An independent report says Telecom shareholders will be $500 million better off if they accept the company's plan to separate into two listed companies.
The company must separate its network arm, Chorus, into a standalone company in order to participate in the Government's $1.5 billion ultra-fast broadband initiative, and needs shareholder approval to do this.
Should investors approve the split, Mark Verbiest, who currently chairs Transpower and was previously Telecom's general counsel, will succeed Wayne Boyd as Telecom chairman.
Telecom on Tuesday published all the details of its proposed split.
The report, by Grant Samuel, compared the estimated value of both separation and of Telecom remaining as one company and therefore not taking part in the broadband build.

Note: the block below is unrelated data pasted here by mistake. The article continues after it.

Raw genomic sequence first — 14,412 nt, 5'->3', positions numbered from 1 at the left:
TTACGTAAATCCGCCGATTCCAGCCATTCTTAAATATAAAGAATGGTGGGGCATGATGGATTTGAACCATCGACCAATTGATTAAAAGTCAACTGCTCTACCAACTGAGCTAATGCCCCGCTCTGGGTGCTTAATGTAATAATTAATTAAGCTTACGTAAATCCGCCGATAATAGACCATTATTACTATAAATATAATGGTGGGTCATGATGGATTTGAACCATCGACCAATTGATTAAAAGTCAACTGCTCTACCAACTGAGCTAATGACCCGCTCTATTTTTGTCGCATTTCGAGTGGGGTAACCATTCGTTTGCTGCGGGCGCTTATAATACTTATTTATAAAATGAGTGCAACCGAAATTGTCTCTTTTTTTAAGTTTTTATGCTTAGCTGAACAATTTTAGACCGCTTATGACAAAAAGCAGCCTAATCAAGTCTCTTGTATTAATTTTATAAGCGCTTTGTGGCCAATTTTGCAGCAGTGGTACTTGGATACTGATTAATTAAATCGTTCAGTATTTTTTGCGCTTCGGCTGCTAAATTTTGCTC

It states the split will leave shareholders better off by $500 million, equivalent to 28 cents per share, mainly because the Crown's investment is like a subsidy for Telecom and the company would not have to compete with a second high-speed network.
The report says remaining as one company would be a destructive outcome for both the Crown, and Telecom shareholders, because two competing fixed line networks would be chasing a small market.
The Grant Samuel report says it is too difficult to predict with confidence the share prices of the split companies, New Chorus and New Telecom.
Shareholders will be asked to vote on the deal on 25 October.
Shares in the company rose 5 cents to $2.155 on Tuesday.